by Patricia Gligor
What’s in a Name?
Shakespeare’s Juliet said: “What’s in a name? That which we call a rose by any other name would smell as sweet.”
The Juliet rose is the most expensive rose ever developed. (Photo: David Austin Roses)
Although the heavenly Juliet rose can be purchased for less than the $5 million price tag listed above, it is known as the “£3 million rose” because that’s how much it cost famed rose breeder David Austin to create the apricot-hued hybrid over the course of 15 years. It debuted in 2006 at the Chelsea Flower Show and took the floral world by storm not only for its blushing beauty but because it was the most expensive rose ever developed.
What’s in a Name? According to several researchers, it’s not simple. They claim that a name can have an effect on everything from your school grades and career choice to who you marry and where you live.
“Your name can influence the assumptions other people make about your character and background, and thus the chances you are given in life,” says Richard Wiseman — a case in point, he’s a professor of psychology at the University of Hertfordshire.
“It can also be a sort of self-fulfilling prophecy. If your name sounds intelligent, successful and attractive, you are more likely to act those things.”
Whether or not what those experts say is true, names are important; they represent who we are. So, for authors, choosing the name that will appear on the covers of their books is a big deal.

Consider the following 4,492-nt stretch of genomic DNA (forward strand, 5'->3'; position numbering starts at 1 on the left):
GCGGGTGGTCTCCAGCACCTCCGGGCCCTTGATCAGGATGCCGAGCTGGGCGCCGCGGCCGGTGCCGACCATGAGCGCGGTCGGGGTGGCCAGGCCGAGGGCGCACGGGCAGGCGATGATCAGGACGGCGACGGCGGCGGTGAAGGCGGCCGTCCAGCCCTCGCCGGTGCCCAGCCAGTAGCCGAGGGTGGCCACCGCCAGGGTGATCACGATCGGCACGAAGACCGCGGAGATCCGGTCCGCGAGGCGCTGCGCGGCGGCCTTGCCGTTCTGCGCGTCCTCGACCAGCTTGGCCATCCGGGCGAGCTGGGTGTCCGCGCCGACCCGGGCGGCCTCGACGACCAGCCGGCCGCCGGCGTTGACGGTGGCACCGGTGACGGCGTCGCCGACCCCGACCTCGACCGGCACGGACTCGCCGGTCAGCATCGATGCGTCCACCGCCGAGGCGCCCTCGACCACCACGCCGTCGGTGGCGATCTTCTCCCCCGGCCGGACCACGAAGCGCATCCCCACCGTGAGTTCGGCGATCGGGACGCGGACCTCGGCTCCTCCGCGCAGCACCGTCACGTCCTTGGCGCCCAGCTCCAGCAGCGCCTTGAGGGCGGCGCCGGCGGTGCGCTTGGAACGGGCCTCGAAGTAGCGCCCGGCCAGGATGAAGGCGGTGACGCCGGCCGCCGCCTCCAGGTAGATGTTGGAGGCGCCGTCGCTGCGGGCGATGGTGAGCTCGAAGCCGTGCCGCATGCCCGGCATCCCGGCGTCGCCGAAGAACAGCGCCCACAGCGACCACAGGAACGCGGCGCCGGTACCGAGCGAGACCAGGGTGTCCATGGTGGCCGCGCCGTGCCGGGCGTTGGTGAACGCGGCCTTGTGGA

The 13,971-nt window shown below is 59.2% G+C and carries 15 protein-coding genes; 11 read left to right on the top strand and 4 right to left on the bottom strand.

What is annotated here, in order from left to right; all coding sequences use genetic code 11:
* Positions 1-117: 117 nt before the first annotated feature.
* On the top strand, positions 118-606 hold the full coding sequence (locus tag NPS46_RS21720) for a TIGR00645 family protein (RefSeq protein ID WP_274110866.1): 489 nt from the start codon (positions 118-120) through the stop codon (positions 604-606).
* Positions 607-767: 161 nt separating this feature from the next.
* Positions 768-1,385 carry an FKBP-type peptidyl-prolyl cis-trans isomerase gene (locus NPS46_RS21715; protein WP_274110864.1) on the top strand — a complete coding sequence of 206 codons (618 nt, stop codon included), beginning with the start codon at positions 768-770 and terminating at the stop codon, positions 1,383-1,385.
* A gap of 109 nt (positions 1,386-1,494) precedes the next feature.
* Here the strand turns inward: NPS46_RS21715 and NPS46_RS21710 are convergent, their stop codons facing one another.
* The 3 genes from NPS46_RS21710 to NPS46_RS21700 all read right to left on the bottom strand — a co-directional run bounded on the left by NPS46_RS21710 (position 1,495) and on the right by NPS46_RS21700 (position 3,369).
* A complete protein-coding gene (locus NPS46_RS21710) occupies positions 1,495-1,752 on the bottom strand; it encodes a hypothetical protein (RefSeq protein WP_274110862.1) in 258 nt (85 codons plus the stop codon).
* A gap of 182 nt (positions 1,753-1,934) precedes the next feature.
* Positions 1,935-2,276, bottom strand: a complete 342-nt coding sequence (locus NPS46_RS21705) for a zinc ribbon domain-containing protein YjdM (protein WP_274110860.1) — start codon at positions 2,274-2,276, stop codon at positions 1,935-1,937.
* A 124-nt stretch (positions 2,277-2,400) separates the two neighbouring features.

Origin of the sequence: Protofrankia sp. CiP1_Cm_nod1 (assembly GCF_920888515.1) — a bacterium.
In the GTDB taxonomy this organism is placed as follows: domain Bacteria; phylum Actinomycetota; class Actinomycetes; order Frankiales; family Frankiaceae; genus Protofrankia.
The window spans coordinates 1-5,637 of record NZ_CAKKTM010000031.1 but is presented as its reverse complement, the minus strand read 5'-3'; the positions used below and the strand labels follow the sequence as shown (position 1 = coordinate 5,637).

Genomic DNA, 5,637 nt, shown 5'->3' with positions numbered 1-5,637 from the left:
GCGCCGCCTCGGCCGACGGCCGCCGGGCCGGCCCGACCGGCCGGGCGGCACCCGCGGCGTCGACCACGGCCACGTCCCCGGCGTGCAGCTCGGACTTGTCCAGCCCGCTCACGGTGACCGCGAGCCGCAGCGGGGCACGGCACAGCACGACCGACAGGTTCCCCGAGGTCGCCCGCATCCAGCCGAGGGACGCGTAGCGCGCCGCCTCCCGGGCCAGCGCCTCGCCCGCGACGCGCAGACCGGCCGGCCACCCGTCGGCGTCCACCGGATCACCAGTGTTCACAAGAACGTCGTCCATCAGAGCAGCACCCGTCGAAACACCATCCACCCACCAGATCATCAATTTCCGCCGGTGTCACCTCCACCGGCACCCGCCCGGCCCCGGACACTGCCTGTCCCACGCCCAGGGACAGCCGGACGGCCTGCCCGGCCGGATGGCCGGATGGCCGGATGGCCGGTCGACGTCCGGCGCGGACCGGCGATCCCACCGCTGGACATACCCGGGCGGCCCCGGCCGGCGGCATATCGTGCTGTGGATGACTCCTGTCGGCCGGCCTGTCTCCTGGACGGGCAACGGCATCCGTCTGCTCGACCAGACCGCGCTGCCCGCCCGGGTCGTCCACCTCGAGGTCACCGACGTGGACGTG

When my first novel, Mixed Messages, was accepted for publication, my mother asked me what name I planned to go by, what pen name I was going to use. “Maybe,” she said, “you should choose a name that’s easier to pronounce than Gligor. Don’t most writers do that?”
Her questions reminded me of an article I once read. It was an interview with the actress, Jacqueline Bisset. When the interviewer told Jacqueline he’d heard several variations on how to pronounce her last name and asked her which was correct, she replied, “Biss-it, like kiss it.” I think that answered his question.
The names we choose for the characters in our novels matter too. They’re especially important in character-driven novels, like the books in my Malone Mystery series. So, I try to select names that “feel” right for my characters, names which seem to fit them. I have a Name Your Baby book and I look up the meanings and derivations of the names I plan to use before I start to write their story.
Now, back to the answer, I gave my mother. While I don’t see anything wrong with using a pseudonym (sometimes a writer has a good reason to do that), I prefer not to. Why? Because Gligor is my family name; it was my grandfather’s and my father’s name and I’m proud to have it. As far as the pronunciation goes: Gligor rhymes with tiger. Not too hard to pronounce, after all, is it?
Is there a story behind your name or your character’s name?